Muleshoe Bend Park, Spicewood, Travis County, Texas

Another LCRA Park on Lake Travis, this one was somewhat disappointing. It has lots of hiking about ten miles of it anchored by the 6.5-mile Great Escape Trail. I will say that this trail took you into the wilderness in a somewhat developed area, but it was just a mile burner.

Hill Country View

When you get the view above about fifty steps into a hike you certainly feel good and have high hopes for the day. Not here. That was about it. These trails are hike and bike trails and I did have to dodge a few groups of bikers. Now this is the most ridiculous sign on a trail….

I have never had a biker or runner yield to a hiker. They ride/run up on you and scream for you to get out of the way.

Anyway, the Great Escape Trail was a good one except no views. It was very diverse in elevation and trail surface as some parts were dirt, some parts were rocks and some parts just walking on limestone. I know that trails erode, especially on steep elevation changes but who thought that throwing down a bunch of rocks that look like large marbles was a good Idea! Especially on a slope.

my trail buddy for this trip Loggy Doggy.

I found a unique log pictured above that I lovingly named Loggy Doggy!

I passed by an area where the trees were thinning out but still no views. So, I decided to take the eight tenths of a mile Recharge Loop Trail up the hill to see what I could see. I did manufacture a quick view of the Hill Country from there.

same hill just closer

Now about this trail… I don’t know what brave souls are riding a bike on this thing. It was hard enough just to walk it!

The Recharge Trail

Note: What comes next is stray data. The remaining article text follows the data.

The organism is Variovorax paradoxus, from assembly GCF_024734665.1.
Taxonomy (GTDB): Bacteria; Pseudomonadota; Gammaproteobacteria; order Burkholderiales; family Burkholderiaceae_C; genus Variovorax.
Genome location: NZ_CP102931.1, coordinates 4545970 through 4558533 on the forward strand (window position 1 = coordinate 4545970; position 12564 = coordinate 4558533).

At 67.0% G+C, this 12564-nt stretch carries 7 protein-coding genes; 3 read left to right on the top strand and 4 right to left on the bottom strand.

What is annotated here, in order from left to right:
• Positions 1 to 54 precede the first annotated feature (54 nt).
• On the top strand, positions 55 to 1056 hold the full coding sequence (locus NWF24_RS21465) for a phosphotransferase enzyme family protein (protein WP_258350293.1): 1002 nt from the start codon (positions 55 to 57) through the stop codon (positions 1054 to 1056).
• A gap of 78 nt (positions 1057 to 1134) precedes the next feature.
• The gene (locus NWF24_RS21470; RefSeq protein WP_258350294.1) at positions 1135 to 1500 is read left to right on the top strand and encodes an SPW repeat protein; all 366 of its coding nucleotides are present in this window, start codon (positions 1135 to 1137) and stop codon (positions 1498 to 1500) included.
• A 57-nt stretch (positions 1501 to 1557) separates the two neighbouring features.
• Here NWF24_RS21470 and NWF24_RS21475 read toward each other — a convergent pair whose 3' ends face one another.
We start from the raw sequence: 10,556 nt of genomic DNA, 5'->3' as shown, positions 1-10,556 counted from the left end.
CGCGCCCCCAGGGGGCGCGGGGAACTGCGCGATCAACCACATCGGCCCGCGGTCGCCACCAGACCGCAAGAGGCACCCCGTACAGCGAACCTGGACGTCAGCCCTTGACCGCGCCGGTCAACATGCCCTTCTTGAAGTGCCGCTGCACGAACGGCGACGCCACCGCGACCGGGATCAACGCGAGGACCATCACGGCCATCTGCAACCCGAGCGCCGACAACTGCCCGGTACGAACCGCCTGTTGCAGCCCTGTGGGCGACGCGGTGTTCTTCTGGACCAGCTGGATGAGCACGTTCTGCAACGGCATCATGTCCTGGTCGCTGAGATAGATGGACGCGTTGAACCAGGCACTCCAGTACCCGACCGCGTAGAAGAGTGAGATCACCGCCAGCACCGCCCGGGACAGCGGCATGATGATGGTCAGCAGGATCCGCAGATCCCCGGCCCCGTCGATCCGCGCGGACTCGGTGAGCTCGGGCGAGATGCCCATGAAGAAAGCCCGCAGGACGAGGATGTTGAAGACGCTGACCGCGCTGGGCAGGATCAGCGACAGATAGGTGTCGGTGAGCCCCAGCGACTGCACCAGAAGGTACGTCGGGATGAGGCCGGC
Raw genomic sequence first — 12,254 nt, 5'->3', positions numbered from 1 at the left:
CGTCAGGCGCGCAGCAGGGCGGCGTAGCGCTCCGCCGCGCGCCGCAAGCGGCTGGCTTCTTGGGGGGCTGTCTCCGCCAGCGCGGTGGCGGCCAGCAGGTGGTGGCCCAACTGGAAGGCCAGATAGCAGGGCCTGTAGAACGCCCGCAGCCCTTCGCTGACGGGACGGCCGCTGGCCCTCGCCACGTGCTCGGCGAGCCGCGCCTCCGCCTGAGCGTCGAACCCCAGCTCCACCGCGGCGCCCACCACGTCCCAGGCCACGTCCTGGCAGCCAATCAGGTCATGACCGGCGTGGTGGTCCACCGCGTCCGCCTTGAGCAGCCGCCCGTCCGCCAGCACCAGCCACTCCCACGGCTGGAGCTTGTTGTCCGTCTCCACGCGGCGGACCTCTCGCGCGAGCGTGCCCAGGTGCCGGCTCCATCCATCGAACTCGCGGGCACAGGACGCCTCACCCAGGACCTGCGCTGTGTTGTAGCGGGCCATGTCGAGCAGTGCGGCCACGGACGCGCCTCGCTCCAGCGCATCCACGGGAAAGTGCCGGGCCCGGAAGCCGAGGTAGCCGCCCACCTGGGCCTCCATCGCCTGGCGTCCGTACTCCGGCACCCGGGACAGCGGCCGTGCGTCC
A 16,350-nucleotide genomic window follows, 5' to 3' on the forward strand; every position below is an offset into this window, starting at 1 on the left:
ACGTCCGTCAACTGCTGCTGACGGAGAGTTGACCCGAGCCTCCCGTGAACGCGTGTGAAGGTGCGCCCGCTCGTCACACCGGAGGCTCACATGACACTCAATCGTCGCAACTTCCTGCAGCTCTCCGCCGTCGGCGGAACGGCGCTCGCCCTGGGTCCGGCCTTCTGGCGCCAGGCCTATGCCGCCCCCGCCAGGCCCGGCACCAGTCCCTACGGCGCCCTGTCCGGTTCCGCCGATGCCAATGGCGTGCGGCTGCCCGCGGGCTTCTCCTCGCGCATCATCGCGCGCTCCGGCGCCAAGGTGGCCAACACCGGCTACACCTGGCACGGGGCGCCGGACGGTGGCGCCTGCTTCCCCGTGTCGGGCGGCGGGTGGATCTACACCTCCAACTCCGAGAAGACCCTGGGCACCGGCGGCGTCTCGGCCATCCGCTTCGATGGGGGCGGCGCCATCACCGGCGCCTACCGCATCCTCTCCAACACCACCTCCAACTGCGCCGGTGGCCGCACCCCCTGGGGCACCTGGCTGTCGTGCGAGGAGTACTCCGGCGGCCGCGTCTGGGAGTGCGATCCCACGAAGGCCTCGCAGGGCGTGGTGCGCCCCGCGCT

As I got to the furthest extent of the Great Escape Trail, I finally got a decent view.

Lake Travis

As you can see the lake is very low. On the drive to this park, I passed over the Pedernales River one of the main feeder streams of the Colorado and the lake and it was so low that the boat houses along the bank were a good 50 yards from the edge of the water and standing on dry ground. So sad. We need rain!

This trail was a real grind for the last two miles. You are already disappointed because you haven’t seen much except ash juniper (Cedar) and mesquite trees all day and then just to piss you off the last part of the trail is a steady climb over limestone ledges.

the rocky ending to a so-so trail.

Except for the trail length and diversity, I will have to say this is one of the least favorite of the Lake Travis Parks. I think I even liked Shaffer Bend better. (See previous post on Shaffer Bend). But in all fairness maybe if the lake was full, you would somehow see it. Anyway, after the hike I drove to the campgrounds on the lake to check it out, the lake that is.

Barely there

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